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Forum Post: What do different religions, say, about this time. What are the similarities. How do you think the various religous leaders of the world will react to occupy?

Posted 10 years ago on Dec. 13, 2011, 4:40 a.m. EST by blazefire (947)
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I noticed a post about what Jesus would say about occupy, and I wondered. I wondered what Buddha would say, or confucious. I wondered what Mohammed would say (someone having posted that too). I wondered about hindu's, and wiccans, and religions I don't even know of. I wondered what things could be said from that perspective, as a whole, and wondered how much we all actually have in common.

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[-] 1 points by XylitolEater (19) 10 years ago

Are you curious about the opinion of the prophets/founders, the followers, of the leaders? That is three distinct "classes", at the very least.

Many of the religions of the present day began partly as movements against injustice and suppression of the system of their age - historical forerunners of Occupy to a certain extent, we could say, in religious garb. Buddha raised his voice against caste system. Jesus voiced his opinions about the clerical elite of his age and threw out the crony capitalists from the Jerusalem temple. Mohammed was dissatisfied with the ruling class of his home city; the reform movement initiated by him tackled, among other things, female infanticide and total dependence of married women, and encouraged education (for women too) - quite ironically for some, he was a progressive in his age. Luther was angry for the corruption of the Church. Of course, it would be a grave error to underestimate the differences in their theology and teachings, but the liberation from the evil overlords of this world and from the ignorance was a recurring motive for them, along with many more of their "colleagues" with lesser renown and/or success, from Jan Hus and Münzer to Nanak and Chaitanya.

Now, most of the religious/clerical leaders of our age are made of quite a different stuff. Most of the "prophets" (let me use this collective term for the above-mentioned for lack of a better) brought quite a charismatic effect on the populace. A wave of relief and liberation after an oppressed life, and maybe even more importantly, a sense of community. The people wanted to conserve these, and therefore formed institutions around the new teachings - most of the known "prophets" didn't found institutions, only spread the word. Transferring the trust enticed by the founder onto leaders of the institution, they actually empowered them; lacking the ability to recognize either spiritual purity or material benevolence, they went with organizational skills and rhetorics as to whom to choose as successors who will give them guidance.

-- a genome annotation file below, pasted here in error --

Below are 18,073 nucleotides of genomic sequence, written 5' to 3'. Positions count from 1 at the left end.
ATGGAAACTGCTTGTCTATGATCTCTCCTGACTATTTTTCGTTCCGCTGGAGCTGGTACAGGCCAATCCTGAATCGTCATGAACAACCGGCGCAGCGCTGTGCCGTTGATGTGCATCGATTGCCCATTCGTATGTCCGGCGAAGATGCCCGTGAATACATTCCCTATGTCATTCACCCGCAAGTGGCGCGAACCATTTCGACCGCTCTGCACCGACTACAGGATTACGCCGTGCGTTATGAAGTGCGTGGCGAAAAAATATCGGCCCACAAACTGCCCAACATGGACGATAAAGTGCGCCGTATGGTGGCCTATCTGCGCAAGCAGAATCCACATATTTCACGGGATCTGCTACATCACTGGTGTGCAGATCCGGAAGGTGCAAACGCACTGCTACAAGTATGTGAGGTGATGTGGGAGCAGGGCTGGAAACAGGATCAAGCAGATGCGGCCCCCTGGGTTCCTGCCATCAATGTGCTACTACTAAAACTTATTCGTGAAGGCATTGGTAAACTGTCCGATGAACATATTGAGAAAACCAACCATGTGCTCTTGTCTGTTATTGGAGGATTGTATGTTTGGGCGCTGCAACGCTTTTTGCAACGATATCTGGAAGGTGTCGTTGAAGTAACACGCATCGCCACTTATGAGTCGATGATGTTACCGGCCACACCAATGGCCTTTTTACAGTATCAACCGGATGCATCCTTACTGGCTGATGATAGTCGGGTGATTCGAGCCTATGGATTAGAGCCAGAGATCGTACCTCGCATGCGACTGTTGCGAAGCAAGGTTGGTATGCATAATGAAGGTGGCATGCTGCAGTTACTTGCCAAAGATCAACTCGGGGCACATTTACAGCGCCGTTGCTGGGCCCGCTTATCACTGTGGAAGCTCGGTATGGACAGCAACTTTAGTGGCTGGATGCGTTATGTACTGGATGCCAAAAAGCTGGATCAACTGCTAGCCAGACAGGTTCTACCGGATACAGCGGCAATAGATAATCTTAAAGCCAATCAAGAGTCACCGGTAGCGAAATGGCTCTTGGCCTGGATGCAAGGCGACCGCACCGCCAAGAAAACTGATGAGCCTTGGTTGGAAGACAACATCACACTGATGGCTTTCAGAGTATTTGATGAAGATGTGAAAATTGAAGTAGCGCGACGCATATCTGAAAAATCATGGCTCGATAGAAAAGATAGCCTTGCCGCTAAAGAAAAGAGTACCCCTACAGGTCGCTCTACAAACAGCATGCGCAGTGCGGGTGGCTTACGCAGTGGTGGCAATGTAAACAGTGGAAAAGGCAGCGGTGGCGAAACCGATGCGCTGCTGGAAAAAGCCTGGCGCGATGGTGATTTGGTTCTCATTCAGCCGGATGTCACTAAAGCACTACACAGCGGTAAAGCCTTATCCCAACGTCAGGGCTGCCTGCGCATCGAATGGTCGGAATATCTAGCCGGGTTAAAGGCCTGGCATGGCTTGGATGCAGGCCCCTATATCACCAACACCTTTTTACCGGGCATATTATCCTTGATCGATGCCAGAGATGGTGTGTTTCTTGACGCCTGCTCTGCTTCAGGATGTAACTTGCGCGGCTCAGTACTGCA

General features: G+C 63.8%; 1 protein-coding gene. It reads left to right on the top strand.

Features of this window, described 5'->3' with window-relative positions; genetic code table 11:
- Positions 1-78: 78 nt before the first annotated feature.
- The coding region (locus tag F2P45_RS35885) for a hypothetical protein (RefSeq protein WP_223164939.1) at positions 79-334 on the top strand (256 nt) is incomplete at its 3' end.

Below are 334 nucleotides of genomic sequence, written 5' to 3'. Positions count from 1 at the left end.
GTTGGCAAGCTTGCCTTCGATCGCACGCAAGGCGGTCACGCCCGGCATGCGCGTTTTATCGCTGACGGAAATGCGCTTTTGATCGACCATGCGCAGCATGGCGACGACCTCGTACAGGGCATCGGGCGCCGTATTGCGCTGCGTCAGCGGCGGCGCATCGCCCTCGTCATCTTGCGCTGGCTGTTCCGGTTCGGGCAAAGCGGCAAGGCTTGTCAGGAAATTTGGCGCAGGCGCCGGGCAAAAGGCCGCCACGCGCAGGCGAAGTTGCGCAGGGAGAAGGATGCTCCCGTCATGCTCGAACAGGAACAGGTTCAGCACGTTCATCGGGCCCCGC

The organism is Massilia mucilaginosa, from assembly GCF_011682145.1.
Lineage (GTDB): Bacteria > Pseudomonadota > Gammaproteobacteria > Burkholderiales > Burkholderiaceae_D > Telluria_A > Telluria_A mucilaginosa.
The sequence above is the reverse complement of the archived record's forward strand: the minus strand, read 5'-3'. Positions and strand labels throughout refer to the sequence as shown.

The cleric who thus got power over the mind and values is not much different from the entrepreneur, who, by hard work, competence and luck, got power over livelihoods of people. Their privilegized status is enjoyable, and that - if they do not resist their greed that is there in everyone of us - will entice them to seek even more power over even more people. Put a child before a mountain made of chocolate: few children will be able to contain themselves and resist the urge to engorge themselves. And seeking power is just as hard-wired as seeking the sweet taste, or sexuality. This will make members of the clerical mass to go even against the teachings of the founder whose principles serve as the reason their church/sect/denomination is there. They might antagonize with other religions (and, of course, "heretics") that might endanger their privilegized status by converting their followers. They might downplay the non-hierarchical and empowering original teachings and over-emphasize the statements that urges order and to combat sinful tendencies, creating special roles for themselves that allow to be a go-between between the earthly and the divine. In the same time, they may dilute the very same original teachings that encourage people to resist their greed in order to give "their" religion more appeal through its "easiness", to the point of forming theologies like "the gospel of prosperity", an ideal religious ideology and ultimate conscience number for the 1% and those who aspire to be.

In this state, the churches most often become the spiritual branch of the 1%, along with government, military, media and the corporate sector. All these phenomena are aspects of a common centralization, that may be necessary for a society to even survive, but in the same time is prone to over-extend and become a menace to the very same society that it was to serve. In the beginning of the twentieth century, corporations enticed governments to indict the 99% into the military to rob territories from their rivals; and church and media helped convince the people that it is actually a good idea. Nowadays, the situation is not too different.

There are supporters of Occupy among government officials, soldiers, celebrities and entrepreneurs, so we can be sure that we will find religious leaders as well - but for them to support Occupy, they have to take decisions that will adversely affect their own personal status. It is a decidedly harsh step to take, for them.

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